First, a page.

Victorious Taliban set to impose strict interpretation of Sharia in Afghanistan
The Taliban have swept to power in Afghanistan after an astonishingly swift campaign ending yesterday as they took power in Kabul, the capital. There were chaotic scenes at Kabul airport as the US and UK mounted a mass evacuation effort to bring home nationals and those at risk.
The Taliban is an Islamic fundamentalist movement. Its spokesman, Suhail Shaheen, called BBC World TV presenter Yalda Hakim, who was live on air to explain the rapid developments and appeal for calm. Hakim’s mother fled Afghanistan with her as a baby and sought refuge in Australia, becoming a journalist and then reporting on Afghanistan for a decade. In a forensic, wide-ranging interview, Shaheen said the Taliban would impose strict interpretations of Sharia (Islamic law), including corporal punishment and the enforced wearing of the hijab, but girls would be allowed to go to school. He denied reports of Taliban soldiers raping women and said stories of brutality during the Taliban’s campaign were faked by their opponents.
In a past article for Open Democracy, Sayed Hassan Akhlaq, an Afghan philosopher and prolific author now affiliated to the George Washington University, the Catholic University of America and Princeton, said: “The Taliban, like other sociopolitical movements, is not reducible to Islamic doctrines. The role of western policy in Afghanistan, the weaknesses and collapse of the mujahideen, the activities of neighbouring countries, the actions of those affiliated with the Soviet state, the mentality of Afghan people, tribalism and racism — all had a hand in shaping the Taliban. Today, all of those factors have proven far more significant than the impact of the diluted traces of Salafist theology on the movement.”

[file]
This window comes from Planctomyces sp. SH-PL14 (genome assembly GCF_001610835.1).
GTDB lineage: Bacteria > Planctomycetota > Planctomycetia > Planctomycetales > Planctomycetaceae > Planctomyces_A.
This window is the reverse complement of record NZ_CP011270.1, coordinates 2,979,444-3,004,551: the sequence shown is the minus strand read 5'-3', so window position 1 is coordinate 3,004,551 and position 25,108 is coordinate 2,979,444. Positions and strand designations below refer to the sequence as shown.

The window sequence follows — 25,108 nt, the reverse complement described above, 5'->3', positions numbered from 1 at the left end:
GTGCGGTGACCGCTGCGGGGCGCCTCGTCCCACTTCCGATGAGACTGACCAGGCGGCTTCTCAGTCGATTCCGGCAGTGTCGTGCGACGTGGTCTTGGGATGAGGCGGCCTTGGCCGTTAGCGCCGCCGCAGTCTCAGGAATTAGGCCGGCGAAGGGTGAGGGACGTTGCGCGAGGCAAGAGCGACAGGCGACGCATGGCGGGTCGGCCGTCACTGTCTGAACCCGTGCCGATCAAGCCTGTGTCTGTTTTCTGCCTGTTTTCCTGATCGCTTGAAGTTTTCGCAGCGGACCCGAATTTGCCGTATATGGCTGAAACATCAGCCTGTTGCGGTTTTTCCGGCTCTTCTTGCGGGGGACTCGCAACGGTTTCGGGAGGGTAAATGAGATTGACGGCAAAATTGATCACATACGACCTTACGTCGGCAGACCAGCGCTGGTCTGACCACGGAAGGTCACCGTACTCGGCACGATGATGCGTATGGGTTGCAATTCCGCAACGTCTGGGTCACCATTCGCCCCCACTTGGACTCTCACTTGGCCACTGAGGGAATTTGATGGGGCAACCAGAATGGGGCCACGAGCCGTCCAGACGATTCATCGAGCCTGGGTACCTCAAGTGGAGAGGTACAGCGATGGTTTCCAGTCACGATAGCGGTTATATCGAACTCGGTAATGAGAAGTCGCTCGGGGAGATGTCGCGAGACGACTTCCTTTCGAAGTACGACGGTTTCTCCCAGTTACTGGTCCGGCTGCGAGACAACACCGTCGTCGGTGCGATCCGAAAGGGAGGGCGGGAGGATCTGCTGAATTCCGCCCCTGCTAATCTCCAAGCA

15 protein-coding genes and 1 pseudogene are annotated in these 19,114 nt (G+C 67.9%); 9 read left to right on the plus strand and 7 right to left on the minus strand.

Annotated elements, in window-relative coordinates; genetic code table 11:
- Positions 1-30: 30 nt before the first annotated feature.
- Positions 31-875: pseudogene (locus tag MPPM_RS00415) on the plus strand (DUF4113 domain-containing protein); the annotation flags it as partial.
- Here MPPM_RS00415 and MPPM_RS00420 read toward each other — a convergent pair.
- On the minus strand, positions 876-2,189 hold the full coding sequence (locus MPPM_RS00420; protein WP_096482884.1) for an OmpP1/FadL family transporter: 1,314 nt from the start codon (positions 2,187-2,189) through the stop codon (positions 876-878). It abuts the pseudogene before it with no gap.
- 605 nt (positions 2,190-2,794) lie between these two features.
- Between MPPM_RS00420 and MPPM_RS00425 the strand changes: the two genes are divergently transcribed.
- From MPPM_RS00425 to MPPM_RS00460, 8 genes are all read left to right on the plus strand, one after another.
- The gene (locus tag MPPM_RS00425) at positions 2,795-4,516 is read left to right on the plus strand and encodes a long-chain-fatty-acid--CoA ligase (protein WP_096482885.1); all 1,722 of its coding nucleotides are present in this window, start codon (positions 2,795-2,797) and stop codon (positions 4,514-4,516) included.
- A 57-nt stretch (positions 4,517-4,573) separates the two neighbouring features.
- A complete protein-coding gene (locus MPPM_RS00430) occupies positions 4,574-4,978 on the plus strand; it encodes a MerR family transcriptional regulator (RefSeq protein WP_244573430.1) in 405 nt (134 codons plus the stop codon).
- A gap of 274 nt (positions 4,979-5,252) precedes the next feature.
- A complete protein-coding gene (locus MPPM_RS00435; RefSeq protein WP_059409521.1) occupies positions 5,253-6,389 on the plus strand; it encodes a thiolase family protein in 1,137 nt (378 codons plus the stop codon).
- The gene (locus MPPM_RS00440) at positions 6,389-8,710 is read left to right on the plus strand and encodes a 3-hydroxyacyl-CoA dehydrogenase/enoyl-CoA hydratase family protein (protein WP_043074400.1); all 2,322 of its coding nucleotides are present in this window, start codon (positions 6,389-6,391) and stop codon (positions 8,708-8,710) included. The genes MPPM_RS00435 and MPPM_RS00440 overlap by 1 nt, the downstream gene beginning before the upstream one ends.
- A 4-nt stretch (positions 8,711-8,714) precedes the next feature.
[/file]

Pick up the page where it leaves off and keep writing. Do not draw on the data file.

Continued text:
Vaccine denier Cardinal Burke on a ventilator with Covid-19
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Prayers in Plymouth after gunman shoots five dead
The Bishop of Exeter, Robert Atwell, has written a special prayer for Keyham in Plymouth and everyone who has been affected by the shooting of five people in a random attack by a lone gunman on Thursday night. The prayer was said at St Thomas’s Church in Keyham, by the priest, Father David Way, who told BBC news that he would pray for those who were killed, but his faith compels him to pray for mercy for the gunman: “As Christians, we have to love our enemies, and look with love on people who cause us harm.”
Israel recalls diplomat in protest at Poland’s Holocaust property law
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Bishop of Newcastle retires
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Transgender Canadian minister sues for wrongful dismissal
The Rev Junia Joplin, a transgender Baptist minister, has filed for wrongful dismissal after being sacked by Ontario Baptist Church after coming out in a livestreamed sermon in June. She alleges that she was subjected to an “unfair process” that led to the end of her employment.